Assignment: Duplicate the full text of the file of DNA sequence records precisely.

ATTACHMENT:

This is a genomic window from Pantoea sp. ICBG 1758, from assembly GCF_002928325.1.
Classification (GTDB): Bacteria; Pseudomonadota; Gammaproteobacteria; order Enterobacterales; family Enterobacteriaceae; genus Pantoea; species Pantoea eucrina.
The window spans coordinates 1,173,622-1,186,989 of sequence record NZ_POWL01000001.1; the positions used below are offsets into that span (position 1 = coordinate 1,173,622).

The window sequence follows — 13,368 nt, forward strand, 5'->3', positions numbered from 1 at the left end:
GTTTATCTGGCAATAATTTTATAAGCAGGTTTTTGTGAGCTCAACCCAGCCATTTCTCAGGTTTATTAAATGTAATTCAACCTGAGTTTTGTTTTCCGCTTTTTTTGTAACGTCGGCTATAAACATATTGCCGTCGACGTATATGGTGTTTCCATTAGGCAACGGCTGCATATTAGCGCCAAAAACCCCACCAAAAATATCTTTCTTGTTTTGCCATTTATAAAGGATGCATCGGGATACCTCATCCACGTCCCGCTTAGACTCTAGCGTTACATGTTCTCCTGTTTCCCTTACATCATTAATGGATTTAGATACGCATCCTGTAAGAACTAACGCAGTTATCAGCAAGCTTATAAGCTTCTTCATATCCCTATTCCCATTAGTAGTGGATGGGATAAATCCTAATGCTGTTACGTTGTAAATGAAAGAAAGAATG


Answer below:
This is a genomic window from Pantoea sp. ICBG 1758, from assembly GCF_002928325.1.
Classification (GTDB): Bacteria; Pseudomonadota; Gammaproteobacteria; order Enterobacterales; family Enterobacteriaceae; genus Pantoea; species Pantoea eucrina.
The window spans coordinates 1,173,622-1,186,989 of sequence record NZ_POWL01000001.1; the positions used below are offsets into that span (position 1 = coordinate 1,173,622).

The window sequence follows — 13,368 nt, forward strand, 5'->3', positions numbered from 1 at the left end:
GTTTATCTGGCAATAATTTTATAAGCAGGTTTTTGTGAGCTCAACCCAGCCATTTCTCAGGTTTATTAAATGTAATTCAACCTGAGTTTTGTTTTCCGCTTTTTTTGTAACGTCGGCTATAAACATATTGCCGTCGACGTATATGGTGTTTCCATTAGGCAACGGCTGCATATTAGCGCCAAAAACCCCACCAAAAATATCTTTCTTGTTTTGCCATTTATAAAGGATGCATCGGGATACCTCATCCACGTCCCGCTTAGACTCTAGCGTTACATGTTCTCCTGTTTCCCTTACATCATTAATGGATTTAGATACGCATCCTGTAAGAACTAACGCAGTTATCAGCAAGCTTATAAGCTTCTTCATATCCCTATTCCCATTAGTAGTGGATGGGATAAATCCTAATGCTGTTACGTTGTAAATGAAAGAAAGAATG